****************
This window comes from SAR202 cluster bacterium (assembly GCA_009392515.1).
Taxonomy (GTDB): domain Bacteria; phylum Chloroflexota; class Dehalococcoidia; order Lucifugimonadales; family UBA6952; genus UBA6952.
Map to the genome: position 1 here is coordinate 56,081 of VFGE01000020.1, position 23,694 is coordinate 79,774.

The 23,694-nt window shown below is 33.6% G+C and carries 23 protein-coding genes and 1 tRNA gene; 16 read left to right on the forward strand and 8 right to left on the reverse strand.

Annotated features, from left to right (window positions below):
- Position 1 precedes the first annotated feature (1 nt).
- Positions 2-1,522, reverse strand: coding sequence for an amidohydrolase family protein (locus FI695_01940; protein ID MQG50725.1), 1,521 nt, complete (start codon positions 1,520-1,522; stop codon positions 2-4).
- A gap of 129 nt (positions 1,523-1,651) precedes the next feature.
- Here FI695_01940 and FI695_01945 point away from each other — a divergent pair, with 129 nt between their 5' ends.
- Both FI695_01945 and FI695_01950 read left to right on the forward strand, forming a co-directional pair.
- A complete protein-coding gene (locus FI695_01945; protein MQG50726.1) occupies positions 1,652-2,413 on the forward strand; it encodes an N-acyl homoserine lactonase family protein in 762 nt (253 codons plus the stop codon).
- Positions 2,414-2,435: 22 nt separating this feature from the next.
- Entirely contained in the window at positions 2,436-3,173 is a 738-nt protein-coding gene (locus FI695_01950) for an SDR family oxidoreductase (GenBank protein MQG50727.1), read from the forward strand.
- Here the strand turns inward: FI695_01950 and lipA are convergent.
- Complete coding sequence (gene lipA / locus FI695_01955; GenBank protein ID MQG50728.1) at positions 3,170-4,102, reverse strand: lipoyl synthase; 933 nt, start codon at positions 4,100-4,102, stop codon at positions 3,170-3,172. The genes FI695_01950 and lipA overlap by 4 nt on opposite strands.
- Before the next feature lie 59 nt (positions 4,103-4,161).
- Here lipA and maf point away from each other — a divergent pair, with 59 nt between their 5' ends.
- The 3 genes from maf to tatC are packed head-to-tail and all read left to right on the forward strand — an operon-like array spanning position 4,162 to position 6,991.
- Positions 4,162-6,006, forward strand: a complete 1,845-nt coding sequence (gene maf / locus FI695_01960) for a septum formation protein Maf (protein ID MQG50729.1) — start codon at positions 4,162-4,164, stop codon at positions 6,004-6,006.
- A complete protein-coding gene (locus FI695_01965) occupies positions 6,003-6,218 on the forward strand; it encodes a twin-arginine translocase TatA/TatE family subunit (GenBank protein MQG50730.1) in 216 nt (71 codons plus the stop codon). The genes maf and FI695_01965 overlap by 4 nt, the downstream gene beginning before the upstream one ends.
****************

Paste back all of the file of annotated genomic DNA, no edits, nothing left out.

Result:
This window comes from SAR202 cluster bacterium (assembly GCA_009392515.1).
Taxonomy (GTDB): domain Bacteria; phylum Chloroflexota; class Dehalococcoidia; order Lucifugimonadales; family UBA6952; genus UBA6952.
Map to the genome: position 1 here is coordinate 56,081 of VFGE01000020.1, position 23,694 is coordinate 79,774.

The 23,694-nt window shown below is 33.6% G+C and carries 23 protein-coding genes and 1 tRNA gene; 16 read left to right on the forward strand and 8 right to left on the reverse strand.

Annotated features, from left to right (window positions below):
- Position 1 precedes the first annotated feature (1 nt).
- Positions 2-1,522, reverse strand: coding sequence for an amidohydrolase family protein (locus FI695_01940; protein ID MQG50725.1), 1,521 nt, complete (start codon positions 1,520-1,522; stop codon positions 2-4).
- A gap of 129 nt (positions 1,523-1,651) precedes the next feature.
- Here FI695_01940 and FI695_01945 point away from each other — a divergent pair, with 129 nt between their 5' ends.
- Both FI695_01945 and FI695_01950 read left to right on the forward strand, forming a co-directional pair.
- A complete protein-coding gene (locus FI695_01945; protein MQG50726.1) occupies positions 1,652-2,413 on the forward strand; it encodes an N-acyl homoserine lactonase family protein in 762 nt (253 codons plus the stop codon).
- Positions 2,414-2,435: 22 nt separating this feature from the next.
- Entirely contained in the window at positions 2,436-3,173 is a 738-nt protein-coding gene (locus FI695_01950) for an SDR family oxidoreductase (GenBank protein MQG50727.1), read from the forward strand.
- Here the strand turns inward: FI695_01950 and lipA are convergent.
- Complete coding sequence (gene lipA / locus FI695_01955; GenBank protein ID MQG50728.1) at positions 3,170-4,102, reverse strand: lipoyl synthase; 933 nt, start codon at positions 4,100-4,102, stop codon at positions 3,170-3,172. The genes FI695_01950 and lipA overlap by 4 nt on opposite strands.
- Before the next feature lie 59 nt (positions 4,103-4,161).
- Here lipA and maf point away from each other — a divergent pair, with 59 nt between their 5' ends.
- The 3 genes from maf to tatC are packed head-to-tail and all read left to right on the forward strand — an operon-like array spanning position 4,162 to position 6,991.
- Positions 4,162-6,006, forward strand: a complete 1,845-nt coding sequence (gene maf / locus FI695_01960) for a septum formation protein Maf (protein ID MQG50729.1) — start codon at positions 4,162-4,164, stop codon at positions 6,004-6,006.
- A complete protein-coding gene (locus FI695_01965) occupies positions 6,003-6,218 on the forward strand; it encodes a twin-arginine translocase TatA/TatE family subunit (GenBank protein MQG50730.1) in 216 nt (71 codons plus the stop codon). The genes maf and FI695_01965 overlap by 4 nt, the downstream gene beginning before the upstream one ends.